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Shlomi Fish (918)

Shlomi Fish
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I'm a hacker of Perl, C, Shell, and occasionally other languages. Perl is my favourite language by far. I'm a member of the Israeli Perl Mongers, and contribute to and advocate open-source technologies. Technorati Profile []

Journal of Shlomi Fish (918)

Thursday June 09, 2005
02:14 AM


[ #25108 ]

After learning some Ruby on Rails from the O'Reilly-Net tutorial, I went over the Catalyst Tutorial. Then I decided that I'll write an application in it in order to learn it better.

So I began to write it. It took me two or three days and right now I only have a record display page, an edit form and an addition form for one of the tables. Part of it is because I'm not very familiar with Class::DBI and other technologies Catalyst is making use of. Hopefully I'll become more familiar with everything as I invest more time.

Meanwhile, I discovered a misbehaviour in the Catalyst core: trailing slashes in the PATH_INFO are ignored. So /myapp/path1/ would be reported the same as /myapp/path1. This may break a lot of relative URLs. I traced the problem to a line containing split /\//, $c->req->path, which throws away components that are empty from the end. A Patch I wrote to change it to split /\//, $c->req->path, -1 was rejected after I was told some people may depend on this erroneous behaviour.

I was instructed to write a Plugin instead, which I did. A problem I encountered was that this call to split appeared right at the beginning of a much larger function. I wrote another patch, to extract a method with this, but it was rejected because they did not want to clutter the API.

Thus, Catalyst-Plugin-SanitizeUrl has to duplicate the code of the function, extract a method out of it, and then override this method. <sigh /> But it works([tm]).

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  • That sounds a lot of work to get going with a framework that's supposed to be easy to use.

    I'm curious how find it compares to the more established CGI::Application [] MVC framework.

    It's now about turn 5 years old and features over a dozen plugins. (disclaimer: I contribute to CGI::App).

    • I don't know how easy to use is Catalyst supposed to be, but it's certainly quite complex and gives one a lot of functionality. Add to that the fact that I did not yet read all of the documentation, and it may indicate why it takes me so much time to get the hang of it.

      I have worked with CGI::Application in the past. It may be a little stretch calling CGI::App a true MVC framework, especially considering the fact that it's not really RDBMS-aware. In any case, CGI::App is nice and all, but Catalyst gives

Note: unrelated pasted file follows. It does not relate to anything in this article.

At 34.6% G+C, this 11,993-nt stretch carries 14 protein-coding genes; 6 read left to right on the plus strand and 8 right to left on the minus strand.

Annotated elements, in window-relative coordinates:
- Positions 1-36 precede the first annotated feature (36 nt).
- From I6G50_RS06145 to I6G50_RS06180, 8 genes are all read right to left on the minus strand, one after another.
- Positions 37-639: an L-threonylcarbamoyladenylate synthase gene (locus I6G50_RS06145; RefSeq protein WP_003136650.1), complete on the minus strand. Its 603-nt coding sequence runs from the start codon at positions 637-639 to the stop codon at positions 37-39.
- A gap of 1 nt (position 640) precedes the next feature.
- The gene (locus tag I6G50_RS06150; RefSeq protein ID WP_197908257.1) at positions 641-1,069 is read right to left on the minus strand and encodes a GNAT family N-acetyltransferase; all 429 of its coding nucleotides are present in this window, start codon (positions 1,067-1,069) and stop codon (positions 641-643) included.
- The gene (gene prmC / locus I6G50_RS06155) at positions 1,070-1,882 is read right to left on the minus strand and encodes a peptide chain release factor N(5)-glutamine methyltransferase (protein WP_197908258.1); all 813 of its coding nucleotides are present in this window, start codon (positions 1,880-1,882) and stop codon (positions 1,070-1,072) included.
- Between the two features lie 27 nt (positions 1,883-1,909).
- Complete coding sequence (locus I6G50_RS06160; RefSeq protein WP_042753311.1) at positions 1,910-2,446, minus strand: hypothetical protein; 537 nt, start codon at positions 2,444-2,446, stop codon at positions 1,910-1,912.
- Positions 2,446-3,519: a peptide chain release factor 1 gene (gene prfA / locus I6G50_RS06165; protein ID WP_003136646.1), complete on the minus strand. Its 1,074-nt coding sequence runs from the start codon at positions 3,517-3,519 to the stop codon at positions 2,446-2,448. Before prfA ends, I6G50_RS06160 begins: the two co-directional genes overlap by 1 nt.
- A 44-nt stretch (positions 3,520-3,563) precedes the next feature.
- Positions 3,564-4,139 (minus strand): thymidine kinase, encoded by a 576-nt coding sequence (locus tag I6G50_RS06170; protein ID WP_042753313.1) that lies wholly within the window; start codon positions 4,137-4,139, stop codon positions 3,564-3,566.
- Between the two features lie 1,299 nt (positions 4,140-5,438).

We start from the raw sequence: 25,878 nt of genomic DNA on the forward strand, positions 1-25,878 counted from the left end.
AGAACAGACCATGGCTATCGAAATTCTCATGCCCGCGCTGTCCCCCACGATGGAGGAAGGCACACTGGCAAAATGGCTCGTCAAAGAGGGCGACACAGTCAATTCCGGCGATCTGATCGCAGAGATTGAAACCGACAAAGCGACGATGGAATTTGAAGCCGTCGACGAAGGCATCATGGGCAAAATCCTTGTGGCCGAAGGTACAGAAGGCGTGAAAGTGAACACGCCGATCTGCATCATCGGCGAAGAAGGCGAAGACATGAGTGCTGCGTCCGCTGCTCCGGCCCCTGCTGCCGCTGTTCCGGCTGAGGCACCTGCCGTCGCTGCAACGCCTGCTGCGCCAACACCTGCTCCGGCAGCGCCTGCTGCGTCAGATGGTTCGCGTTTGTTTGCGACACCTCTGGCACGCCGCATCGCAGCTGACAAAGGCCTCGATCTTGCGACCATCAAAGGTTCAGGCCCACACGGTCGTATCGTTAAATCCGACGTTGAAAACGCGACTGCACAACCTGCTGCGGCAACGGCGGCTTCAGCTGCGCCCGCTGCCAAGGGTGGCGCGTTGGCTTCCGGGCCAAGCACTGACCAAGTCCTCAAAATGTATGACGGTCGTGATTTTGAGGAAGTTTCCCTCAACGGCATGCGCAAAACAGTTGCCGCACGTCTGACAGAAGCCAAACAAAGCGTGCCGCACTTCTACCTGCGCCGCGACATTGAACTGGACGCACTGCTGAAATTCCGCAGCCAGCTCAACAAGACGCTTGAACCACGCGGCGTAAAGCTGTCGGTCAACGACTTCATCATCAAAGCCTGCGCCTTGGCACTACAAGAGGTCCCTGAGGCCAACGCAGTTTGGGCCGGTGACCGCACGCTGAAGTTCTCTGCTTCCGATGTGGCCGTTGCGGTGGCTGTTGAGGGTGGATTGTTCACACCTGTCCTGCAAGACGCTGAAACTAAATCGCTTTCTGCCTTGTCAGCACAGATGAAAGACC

• It may be a little stretch calling CGI::App a true MVC framework, especially considering the fact that it's not really RDBMS-aware.

        I'm not sure when RDBMS became part of the MVC definition, but it's very easy to add database integration:

        package My::Class;
        use base CGI::Application';
        use CGI::Application::Plugin::DBI (qw/dbh dbh_config/);

        If you want to use Class::DBI, you can use it normally. CGI::App doesn't need to get the middle.

        In any case, CGI::App is nice and all, but Catalyst gives you mu

        • Well, Catalyst implements caching very well. It has a built-in way to map URLs to methods and parameters, and it also has a much larger number of Plugins than CGI::App has. And there's still a lot to be done in it.
  • For what it's worth, I'm on your side on this. URLs ending in a slash and those that don't, are not the same, neither to web servers, or to browsers. A framework that makes it impossible to distinguish between the two, is buggy, IMO. Hiding behind backward compatibility to leave it like this, is wrongheaded. In my eyes.

    Furthermore, I think it's they who should provide a plugin to get back the old, buggy behaviour, after it's been fixed, for those people (if they even exist) silly enough to depend on these

    • Thanks for the support. I believe the solution of the Catalyst guys was that I should always use absolute URLs (such starting with a "/"). I personally don't buy that it's a good solution.